Editor: What are some of the emerging trends in computer forensics?

Gosalia: The types of data we're being asked to collect and analyze are changing dramatically. A few years ago, we would image hard drives and collect data from email and file servers - what I would call somewhat static places. Today, companies are using cloud-based environments and services (such as Gmail), and we're collecting a lot of data from social media sites (such as Facebook) - where there isn't necessarily just one location or field where a document resides. There are also different sets of metadata surrounding this type of content that you don't typically find in a standalone file, so our preservation approach had to change to suit today's needs. Once the data has been collected, we also need to transform copies of the preserved data into formats that our clients can review.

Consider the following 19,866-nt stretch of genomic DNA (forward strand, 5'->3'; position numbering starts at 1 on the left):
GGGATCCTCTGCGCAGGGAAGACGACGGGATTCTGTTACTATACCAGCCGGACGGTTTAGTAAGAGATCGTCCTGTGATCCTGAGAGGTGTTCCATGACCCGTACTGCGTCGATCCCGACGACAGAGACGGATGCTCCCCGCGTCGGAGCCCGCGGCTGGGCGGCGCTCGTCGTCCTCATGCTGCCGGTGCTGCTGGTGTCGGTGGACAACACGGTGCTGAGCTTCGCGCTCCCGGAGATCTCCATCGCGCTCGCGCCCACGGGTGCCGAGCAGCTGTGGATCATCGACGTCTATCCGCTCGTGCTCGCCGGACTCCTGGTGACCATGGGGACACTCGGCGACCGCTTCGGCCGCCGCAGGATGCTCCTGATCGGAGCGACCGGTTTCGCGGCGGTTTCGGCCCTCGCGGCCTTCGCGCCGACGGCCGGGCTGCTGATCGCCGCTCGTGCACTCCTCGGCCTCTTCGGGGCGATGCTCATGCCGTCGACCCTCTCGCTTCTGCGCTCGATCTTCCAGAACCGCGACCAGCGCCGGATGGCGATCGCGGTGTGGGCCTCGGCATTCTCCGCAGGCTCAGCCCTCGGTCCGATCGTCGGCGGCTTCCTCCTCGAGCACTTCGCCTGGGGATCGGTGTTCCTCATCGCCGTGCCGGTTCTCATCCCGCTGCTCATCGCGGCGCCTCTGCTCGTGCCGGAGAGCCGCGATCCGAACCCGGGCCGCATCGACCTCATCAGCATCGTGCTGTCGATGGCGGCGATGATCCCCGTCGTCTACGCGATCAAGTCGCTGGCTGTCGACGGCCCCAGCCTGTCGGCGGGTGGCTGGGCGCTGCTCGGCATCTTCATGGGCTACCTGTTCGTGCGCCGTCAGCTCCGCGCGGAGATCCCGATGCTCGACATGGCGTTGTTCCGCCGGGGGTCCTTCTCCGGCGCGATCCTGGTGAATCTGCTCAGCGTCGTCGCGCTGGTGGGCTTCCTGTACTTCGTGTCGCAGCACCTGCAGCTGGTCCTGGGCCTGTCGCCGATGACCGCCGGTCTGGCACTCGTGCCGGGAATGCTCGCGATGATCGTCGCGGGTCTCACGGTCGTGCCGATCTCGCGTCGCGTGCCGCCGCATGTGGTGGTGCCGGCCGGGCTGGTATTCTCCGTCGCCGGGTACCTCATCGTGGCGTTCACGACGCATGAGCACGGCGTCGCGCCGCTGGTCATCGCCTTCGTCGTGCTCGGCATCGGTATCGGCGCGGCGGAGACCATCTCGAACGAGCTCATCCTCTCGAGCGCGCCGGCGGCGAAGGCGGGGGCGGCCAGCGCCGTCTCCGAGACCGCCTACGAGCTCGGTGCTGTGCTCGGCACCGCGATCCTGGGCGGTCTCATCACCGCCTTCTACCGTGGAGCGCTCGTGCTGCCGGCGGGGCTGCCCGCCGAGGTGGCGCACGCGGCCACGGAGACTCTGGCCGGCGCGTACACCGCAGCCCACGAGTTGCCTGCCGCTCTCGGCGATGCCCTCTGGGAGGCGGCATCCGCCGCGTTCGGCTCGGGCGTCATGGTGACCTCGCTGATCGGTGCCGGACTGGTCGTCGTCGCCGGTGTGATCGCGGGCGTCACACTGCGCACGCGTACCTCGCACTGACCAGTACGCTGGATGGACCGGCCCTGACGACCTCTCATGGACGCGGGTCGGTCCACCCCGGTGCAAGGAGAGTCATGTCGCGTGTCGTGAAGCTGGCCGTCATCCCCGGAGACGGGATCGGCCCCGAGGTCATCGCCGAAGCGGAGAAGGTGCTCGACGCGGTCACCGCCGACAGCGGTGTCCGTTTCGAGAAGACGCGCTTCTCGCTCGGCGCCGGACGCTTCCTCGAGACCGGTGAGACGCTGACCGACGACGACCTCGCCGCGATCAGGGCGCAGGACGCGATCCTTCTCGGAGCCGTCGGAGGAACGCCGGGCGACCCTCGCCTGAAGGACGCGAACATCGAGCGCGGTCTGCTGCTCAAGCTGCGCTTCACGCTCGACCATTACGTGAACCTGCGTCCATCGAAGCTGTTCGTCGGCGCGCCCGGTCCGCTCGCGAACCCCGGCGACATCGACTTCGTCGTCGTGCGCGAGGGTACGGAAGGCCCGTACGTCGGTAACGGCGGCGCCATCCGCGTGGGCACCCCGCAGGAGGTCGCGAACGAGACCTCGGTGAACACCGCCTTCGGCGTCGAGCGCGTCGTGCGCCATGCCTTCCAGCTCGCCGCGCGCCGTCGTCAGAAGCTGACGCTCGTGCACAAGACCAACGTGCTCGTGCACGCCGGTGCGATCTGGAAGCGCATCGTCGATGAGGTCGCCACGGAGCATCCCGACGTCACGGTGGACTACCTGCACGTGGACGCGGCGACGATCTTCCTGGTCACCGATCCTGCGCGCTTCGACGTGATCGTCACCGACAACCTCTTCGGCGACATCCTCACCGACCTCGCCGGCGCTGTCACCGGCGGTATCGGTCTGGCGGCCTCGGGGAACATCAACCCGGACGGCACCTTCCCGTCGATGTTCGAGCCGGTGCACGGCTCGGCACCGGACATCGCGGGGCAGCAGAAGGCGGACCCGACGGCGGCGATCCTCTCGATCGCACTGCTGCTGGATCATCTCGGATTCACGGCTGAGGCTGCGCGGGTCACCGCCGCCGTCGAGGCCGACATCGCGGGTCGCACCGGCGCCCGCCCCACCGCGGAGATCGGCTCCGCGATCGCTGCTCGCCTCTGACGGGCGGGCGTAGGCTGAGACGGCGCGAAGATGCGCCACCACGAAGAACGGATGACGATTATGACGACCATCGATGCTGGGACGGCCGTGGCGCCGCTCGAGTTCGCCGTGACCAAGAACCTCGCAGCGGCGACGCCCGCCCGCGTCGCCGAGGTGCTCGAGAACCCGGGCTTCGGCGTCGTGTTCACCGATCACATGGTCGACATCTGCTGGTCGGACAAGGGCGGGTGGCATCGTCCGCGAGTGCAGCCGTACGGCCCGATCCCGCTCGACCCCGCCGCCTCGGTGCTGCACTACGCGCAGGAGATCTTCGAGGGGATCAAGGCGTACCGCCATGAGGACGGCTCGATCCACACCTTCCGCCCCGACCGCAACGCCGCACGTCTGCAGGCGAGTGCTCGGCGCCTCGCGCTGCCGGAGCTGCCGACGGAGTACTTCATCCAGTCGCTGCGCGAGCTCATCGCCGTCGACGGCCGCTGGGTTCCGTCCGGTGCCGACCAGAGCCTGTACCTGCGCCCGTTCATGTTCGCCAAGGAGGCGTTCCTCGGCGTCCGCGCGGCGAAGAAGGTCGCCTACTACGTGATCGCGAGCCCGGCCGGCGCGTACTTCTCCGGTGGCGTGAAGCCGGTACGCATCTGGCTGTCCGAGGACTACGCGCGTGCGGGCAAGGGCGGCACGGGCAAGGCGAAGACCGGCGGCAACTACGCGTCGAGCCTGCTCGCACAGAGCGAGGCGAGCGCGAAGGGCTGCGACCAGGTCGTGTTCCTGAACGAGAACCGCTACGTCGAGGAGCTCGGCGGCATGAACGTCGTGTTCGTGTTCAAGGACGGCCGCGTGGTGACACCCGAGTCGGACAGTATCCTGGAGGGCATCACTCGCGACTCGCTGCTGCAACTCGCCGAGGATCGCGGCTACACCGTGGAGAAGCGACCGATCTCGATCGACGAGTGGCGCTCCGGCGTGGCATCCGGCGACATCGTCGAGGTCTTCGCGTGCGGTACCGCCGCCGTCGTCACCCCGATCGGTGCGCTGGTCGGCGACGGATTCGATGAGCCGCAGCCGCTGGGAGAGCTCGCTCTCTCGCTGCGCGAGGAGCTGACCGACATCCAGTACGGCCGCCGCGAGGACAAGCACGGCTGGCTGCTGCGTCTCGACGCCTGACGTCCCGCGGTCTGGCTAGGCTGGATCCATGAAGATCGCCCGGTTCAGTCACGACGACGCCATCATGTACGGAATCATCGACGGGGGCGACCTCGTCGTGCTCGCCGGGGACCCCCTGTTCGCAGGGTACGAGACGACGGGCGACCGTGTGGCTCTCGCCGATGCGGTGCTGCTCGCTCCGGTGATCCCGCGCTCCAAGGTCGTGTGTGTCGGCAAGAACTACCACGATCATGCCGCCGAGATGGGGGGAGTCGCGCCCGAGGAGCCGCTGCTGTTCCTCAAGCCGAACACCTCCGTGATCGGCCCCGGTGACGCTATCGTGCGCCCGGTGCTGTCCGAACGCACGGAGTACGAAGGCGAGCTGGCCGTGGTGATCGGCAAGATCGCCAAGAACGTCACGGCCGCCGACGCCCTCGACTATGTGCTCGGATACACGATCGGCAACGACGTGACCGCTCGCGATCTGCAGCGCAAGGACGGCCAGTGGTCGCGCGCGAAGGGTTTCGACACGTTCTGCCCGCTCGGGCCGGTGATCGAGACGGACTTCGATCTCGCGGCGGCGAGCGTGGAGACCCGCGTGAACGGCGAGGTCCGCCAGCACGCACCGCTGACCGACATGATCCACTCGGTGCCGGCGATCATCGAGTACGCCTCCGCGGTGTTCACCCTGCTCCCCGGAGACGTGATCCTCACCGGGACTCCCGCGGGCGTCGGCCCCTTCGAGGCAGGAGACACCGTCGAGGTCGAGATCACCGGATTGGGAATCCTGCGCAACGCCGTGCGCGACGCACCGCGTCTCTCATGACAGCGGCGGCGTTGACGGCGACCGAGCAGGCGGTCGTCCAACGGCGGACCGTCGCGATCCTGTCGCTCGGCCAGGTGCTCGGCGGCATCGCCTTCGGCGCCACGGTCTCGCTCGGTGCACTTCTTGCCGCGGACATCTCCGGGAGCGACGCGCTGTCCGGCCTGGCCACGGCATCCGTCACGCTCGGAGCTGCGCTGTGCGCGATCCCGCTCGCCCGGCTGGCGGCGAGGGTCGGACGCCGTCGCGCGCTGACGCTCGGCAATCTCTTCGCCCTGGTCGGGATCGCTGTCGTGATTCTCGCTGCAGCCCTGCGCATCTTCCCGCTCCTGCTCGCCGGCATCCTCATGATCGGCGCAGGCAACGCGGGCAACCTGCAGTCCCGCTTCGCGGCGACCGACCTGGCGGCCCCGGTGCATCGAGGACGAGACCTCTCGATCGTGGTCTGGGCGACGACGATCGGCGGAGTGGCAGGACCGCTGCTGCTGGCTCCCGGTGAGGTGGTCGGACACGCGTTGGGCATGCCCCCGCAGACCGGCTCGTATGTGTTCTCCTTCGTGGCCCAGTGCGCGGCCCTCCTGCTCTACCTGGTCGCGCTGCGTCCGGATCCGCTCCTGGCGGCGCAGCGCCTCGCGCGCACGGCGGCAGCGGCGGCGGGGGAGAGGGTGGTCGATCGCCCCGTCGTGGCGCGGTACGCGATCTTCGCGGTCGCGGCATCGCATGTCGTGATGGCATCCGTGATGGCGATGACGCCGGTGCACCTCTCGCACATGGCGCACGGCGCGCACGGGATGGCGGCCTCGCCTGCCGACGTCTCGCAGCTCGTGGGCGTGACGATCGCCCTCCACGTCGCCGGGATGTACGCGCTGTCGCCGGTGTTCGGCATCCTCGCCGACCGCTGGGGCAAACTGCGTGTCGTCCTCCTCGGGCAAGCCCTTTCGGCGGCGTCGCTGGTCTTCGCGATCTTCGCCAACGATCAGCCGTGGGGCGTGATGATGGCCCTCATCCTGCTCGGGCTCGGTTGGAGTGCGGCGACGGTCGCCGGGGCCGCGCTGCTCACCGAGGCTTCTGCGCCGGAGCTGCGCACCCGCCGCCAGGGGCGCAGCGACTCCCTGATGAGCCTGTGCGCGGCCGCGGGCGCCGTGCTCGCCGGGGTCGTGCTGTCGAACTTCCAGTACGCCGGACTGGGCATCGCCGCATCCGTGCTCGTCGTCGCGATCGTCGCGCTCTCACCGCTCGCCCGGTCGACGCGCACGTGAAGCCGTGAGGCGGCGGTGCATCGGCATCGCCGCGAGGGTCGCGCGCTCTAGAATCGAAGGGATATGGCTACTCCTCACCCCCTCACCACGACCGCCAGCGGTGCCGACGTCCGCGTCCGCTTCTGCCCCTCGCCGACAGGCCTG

Editor: What can companies do to defensibly manage these emerging trends?

Gosalia: You should have a data collection plan already in place, rather than figure it out under pressure. Get ahead before it becomes a problem. Also, be sure you have an appropriate understanding of where data exists in your organization. Given some of today's companies' reliance on cloud-based services, it's highly advisable to have a data map - or at least a list of the services you use in which email or data are stored externally.

Employees should alsobe made aware that when they're storing files in one of these external service providers, they're not necessarily under the care and control of the company, and they should be cautious about how they use those technologies.

Editor: When is a full forensic investigation by a third party appropriate, and when should companies conduct their own collections?